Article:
Whaling provides seasonal work to a small number of people. The company which owns the whaling ships is based in Tokyo. The crews of the whalers are not always 100% Japanese and also have foreigners because the wages are cheaper. The port of Shimonoseki won't earn much from the whaling. The actual whale meat belongs to the Institute of Cetacean Research (ICR), a semi-governmental organization of the Japan Fisheries Agency, established in 1987. They are Tokyo based and sell it at auction.

-3 ( +3 / -6 )

he fact that they aren't doing it is surely proof enough.

Aren't do what?

Practicable does not mean every possible bit no matter the cost and effort involved.

 is pretty solid evidence that there is no intention of even considering what could practically be done

No, it isn't proof. It is an opinion.

The bones, guts, blood could be made into fertiliser.

> The less tasty bits of meat could be used in animal feed.

Maybe. But is it practicable? Just because something could be done doesn't make it practicable.

3 ( +5 / -2 )

Maybe. But is it practicable? Just because something could be done doesn't make it practicable.

You mean like storing meat in freezers for years and years because they can't sell it, even at auction at rock-bottom prices? Is it practicable to force-feed it to kids in school lunches and to the sick in hospital meals, because the government sells it off at a loss?

If 'research' means the greater part of the animal has to be dumped into the ocean because it isn't 'practicable' to bring it back and make fuller use of it, and even the 'good' bits have to be dumped into school dinners, maybe that's a clear sign that the hunt sorry I mean the 'research' itself isn't practicable.

You're quite right, of course; just because something (like steaming to the other side of the world and slaughtering hundreds of animals slowly, painfully and agonisingly) can be done (at huge cost to the taxpayer) doesn't mean it should be done. Especially when it isn't practicable.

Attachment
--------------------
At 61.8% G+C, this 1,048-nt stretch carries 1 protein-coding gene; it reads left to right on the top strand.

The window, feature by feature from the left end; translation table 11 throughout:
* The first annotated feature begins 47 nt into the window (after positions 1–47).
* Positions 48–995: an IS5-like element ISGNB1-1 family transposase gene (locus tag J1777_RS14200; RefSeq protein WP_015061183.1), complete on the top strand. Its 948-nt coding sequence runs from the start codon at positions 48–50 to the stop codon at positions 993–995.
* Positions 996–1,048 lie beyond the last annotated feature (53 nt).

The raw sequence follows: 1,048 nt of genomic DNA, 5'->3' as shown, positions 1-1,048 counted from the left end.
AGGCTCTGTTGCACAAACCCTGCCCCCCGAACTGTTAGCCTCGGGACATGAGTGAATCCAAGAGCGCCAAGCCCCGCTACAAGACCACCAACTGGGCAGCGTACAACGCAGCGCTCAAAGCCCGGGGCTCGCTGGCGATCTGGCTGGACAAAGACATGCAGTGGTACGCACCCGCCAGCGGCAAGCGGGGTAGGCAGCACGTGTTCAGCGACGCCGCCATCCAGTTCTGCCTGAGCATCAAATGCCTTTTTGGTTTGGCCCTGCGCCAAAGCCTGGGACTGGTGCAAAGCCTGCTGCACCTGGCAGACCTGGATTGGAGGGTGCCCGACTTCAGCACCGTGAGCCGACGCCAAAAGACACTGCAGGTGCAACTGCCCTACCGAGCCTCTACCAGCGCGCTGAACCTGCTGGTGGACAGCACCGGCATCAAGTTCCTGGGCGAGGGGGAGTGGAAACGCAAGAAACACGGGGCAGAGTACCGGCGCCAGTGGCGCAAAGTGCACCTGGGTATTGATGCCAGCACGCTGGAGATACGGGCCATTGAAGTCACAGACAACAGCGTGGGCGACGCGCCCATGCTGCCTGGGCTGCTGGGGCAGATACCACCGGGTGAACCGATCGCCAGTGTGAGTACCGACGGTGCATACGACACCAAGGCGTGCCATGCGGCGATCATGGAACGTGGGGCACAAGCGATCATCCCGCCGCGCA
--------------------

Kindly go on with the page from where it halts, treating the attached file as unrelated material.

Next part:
-9 ( +2 / -11 )

Inefficient, last century " industry " only surviving due to J govt oyaji intransingence and endless " tradition" of wasting taxpayer money propping up what should be left to market forces. All that taxpayer money would have been better spent subsiding new industry /retraining and job opportunities for the whaling communities. Everyone would have been a winner. Look at eg. the huge money spinner whale watching industry Australia built up after it abandoned whaling decades ago.

Alas oyajis and envelopes rule here.

-3 ( +0 / -3 )

You mean like storing meat in freezers for years and years because they can't sell it, even at auction at rock-bottom prices?

Well, that would seem to indicate that they process it BEYOND what is practicable. It isn't practicable to process whale that won't be used. Thank you for proving that they at least process as far as practicable.

maybe that's a clear sign that the hunt sorry I mean the 'research' itself isn't practicable.

Very possibly. But the regulations don't put a practicable requirement on the research hunting itself, just the processing.

All that taxpayer money would have been better spent

Almost every area of government spending has some people who feel that taxpayer money could have been better spent in some other area.

0 ( +1 / -1 )